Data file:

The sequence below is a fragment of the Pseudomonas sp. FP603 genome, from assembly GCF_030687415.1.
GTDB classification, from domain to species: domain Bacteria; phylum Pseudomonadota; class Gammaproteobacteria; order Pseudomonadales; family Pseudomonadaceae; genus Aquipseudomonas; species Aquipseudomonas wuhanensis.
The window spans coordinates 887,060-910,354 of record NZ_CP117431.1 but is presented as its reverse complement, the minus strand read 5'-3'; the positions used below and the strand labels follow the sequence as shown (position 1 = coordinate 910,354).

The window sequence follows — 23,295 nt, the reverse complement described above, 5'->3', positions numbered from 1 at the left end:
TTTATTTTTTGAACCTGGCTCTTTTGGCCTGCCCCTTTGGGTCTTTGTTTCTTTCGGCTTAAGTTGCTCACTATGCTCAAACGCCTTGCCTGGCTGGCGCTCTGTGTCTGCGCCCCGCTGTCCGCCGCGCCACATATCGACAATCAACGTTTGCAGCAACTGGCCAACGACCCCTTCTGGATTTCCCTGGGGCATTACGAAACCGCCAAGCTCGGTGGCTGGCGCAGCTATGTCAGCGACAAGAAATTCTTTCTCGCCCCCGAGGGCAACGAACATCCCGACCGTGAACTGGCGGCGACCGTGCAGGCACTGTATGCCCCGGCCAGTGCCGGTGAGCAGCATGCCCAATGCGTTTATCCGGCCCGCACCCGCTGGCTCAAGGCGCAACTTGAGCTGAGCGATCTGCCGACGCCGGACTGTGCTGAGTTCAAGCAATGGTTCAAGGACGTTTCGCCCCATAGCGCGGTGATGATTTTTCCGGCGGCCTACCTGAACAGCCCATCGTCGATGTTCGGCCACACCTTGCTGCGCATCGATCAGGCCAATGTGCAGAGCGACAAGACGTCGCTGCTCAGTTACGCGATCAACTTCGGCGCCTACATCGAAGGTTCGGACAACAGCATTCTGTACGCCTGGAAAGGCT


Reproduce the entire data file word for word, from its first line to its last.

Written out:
The sequence below is a fragment of the Pseudomonas sp. FP603 genome, from assembly GCF_030687415.1.
GTDB classification, from domain to species: domain Bacteria; phylum Pseudomonadota; class Gammaproteobacteria; order Pseudomonadales; family Pseudomonadaceae; genus Aquipseudomonas; species Aquipseudomonas wuhanensis.
The window spans coordinates 887,060-910,354 of record NZ_CP117431.1 but is presented as its reverse complement, the minus strand read 5'-3'; the positions used below and the strand labels follow the sequence as shown (position 1 = coordinate 910,354).

The window sequence follows — 23,295 nt, the reverse complement described above, 5'->3', positions numbered from 1 at the left end:
TTTATTTTTTGAACCTGGCTCTTTTGGCCTGCCCCTTTGGGTCTTTGTTTCTTTCGGCTTAAGTTGCTCACTATGCTCAAACGCCTTGCCTGGCTGGCGCTCTGTGTCTGCGCCCCGCTGTCCGCCGCGCCACATATCGACAATCAACGTTTGCAGCAACTGGCCAACGACCCCTTCTGGATTTCCCTGGGGCATTACGAAACCGCCAAGCTCGGTGGCTGGCGCAGCTATGTCAGCGACAAGAAATTCTTTCTCGCCCCCGAGGGCAACGAACATCCCGACCGTGAACTGGCGGCGACCGTGCAGGCACTGTATGCCCCGGCCAGTGCCGGTGAGCAGCATGCCCAATGCGTTTATCCGGCCCGCACCCGCTGGCTCAAGGCGCAACTTGAGCTGAGCGATCTGCCGACGCCGGACTGTGCTGAGTTCAAGCAATGGTTCAAGGACGTTTCGCCCCATAGCGCGGTGATGATTTTTCCGGCGGCCTACCTGAACAGCCCATCGTCGATGTTCGGCCACACCTTGCTGCGCATCGATCAGGCCAATGTGCAGAGCGACAAGACGTCGCTGCTCAGTTACGCGATCAACTTCGGCGCCTACATCGAAGGTTCGGACAACAGCATTCTGTACGCCTGGAAAGGCT